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Title: Elemental abundance survey of the galactic thick disc
Authors: Reddy, B. E
Lambert, D. L
Prieto, Carlos Allende
Keywords: Stars: atmospheric parameters;Stars: abundances;Stars: thick and thin disc;Stars: kinematics;Galaxy: evolution;Galaxy: abundances
Issue Date: Apr-2006
Publisher: Blackwell Publishing
Citation: Monthly Notices of Royal Astronomical Society, Vol. 367, No. 4, pp. 1329-1366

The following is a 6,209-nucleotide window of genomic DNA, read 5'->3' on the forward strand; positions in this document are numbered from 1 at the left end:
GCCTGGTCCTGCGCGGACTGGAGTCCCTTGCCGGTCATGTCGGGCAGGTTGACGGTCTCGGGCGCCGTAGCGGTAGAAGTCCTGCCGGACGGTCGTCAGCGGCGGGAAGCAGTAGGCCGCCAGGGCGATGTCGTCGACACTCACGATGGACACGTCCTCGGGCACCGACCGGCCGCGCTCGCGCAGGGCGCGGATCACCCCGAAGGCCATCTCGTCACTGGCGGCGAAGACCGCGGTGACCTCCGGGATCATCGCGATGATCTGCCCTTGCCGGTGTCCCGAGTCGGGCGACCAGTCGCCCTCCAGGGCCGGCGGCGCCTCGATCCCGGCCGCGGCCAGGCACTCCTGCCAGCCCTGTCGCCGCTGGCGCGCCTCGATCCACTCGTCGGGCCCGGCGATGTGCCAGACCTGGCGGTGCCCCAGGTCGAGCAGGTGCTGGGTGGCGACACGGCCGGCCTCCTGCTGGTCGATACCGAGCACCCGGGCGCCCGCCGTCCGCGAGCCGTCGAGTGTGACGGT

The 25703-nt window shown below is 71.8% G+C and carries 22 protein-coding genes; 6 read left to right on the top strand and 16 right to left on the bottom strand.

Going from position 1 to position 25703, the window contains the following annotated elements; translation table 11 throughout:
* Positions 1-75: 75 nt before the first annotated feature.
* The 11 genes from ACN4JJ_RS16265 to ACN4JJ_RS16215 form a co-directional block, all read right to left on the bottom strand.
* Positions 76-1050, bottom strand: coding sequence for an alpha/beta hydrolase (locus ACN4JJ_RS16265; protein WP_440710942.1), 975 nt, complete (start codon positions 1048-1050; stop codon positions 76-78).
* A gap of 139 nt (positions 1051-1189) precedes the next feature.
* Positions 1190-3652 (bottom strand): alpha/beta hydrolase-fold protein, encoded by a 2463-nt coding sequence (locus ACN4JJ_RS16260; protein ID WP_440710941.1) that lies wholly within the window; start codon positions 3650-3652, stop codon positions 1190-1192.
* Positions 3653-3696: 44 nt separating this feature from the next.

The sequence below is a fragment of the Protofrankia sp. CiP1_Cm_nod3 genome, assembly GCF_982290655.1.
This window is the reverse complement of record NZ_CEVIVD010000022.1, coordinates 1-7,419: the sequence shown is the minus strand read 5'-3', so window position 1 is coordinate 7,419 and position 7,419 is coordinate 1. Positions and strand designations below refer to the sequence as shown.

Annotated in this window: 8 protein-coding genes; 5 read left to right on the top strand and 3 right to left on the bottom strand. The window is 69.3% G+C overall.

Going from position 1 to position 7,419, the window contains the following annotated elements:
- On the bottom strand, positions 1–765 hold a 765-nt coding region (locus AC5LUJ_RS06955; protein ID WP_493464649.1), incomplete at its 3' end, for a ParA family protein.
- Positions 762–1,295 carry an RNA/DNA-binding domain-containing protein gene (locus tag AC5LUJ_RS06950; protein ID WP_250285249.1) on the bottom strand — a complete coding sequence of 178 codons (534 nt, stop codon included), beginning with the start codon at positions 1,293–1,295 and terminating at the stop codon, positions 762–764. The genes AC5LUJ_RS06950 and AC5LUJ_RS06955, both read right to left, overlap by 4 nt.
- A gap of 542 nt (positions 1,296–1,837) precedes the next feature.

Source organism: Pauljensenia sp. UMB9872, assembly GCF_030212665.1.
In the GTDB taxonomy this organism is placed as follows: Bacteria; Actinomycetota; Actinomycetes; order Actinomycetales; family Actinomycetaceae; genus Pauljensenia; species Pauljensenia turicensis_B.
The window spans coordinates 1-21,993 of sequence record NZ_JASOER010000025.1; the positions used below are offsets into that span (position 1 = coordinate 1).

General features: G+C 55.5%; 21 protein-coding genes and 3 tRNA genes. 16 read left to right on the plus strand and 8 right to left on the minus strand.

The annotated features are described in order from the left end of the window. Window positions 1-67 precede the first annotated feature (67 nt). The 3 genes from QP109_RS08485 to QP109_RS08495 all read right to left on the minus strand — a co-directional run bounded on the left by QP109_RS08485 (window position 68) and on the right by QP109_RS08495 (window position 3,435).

Abstract: We have performed an abundance analysis for F- and G- dwarfs of the Galactic thick-disc component. A sample of 176 nearby (d≤ 150 pc) thick-disc candidate stars was chosen from the Hipparcos catalogue and subjected to a high-resolution spectroscopic analysis. Using accurate radial velocities combined with the Hipparcos astrometry, kinematics (U, V and W) and Galactic orbital parameters were computed. We estimate the probability for a star to belong to the thin disc, the thick disc or the halo. With a probability P≥ 70 per cent taken as certain membership, we assigned 95 stars to the thick disc, 13 to the thin disc, and 20 to the halo. The remaining 48 stars in the sample cannot be assigned with reasonable certainty to one of the three components. Abundances of C, O, Na, Mg, Al, Si, Ca, Sc, Ti, V, Cr, Mn, Fe, Co, Ni, Cu, Zn, Y, Ba, Ce, Nd and Eu have been obtained. The abundances for the thick-disc stars are compared with those for the thin-disc members from Reddy et al. The ratios of α-elements (O, Mg, Si, Ca and Ti) to iron for thick-disc stars show a clear enhancement compared to thin-disc members in the range −0.3 < [Fe/H] <−1.2. There are also other elements – Al, Sc, V, Co, and possibly Zn – which show enhanced ratios to iron in the thick disc relative to the thin disc. The abundances of Na, Cr, Mn, Ni and Cu (relative to Fe) are very similar for thin- and thick-disc stars. The dispersion in abundance ratios [X/Fe] at given [Fe/H] for thick-disc stars is consistent with the expected scatter due to measurement errors, suggesting a lack of 'cosmic' scatter. A few stars classified as members of the thick disc by our kinematic criteria show thin-disc abundances. These stars, which appear older than most thin-disc stars, are also, on average, younger than the thick-disc population. They may have originated early in the thin-disc history, and been subsequently scattered to hotter orbits by collisions. The thick disc may not include stars with [Fe/H] >−0.3. The observed compositions of the thin and thick discs seem to be consistent with the models of galaxy formation by hierarchical clustering in a Lambda cold dark matter (ΛCDM) universe.
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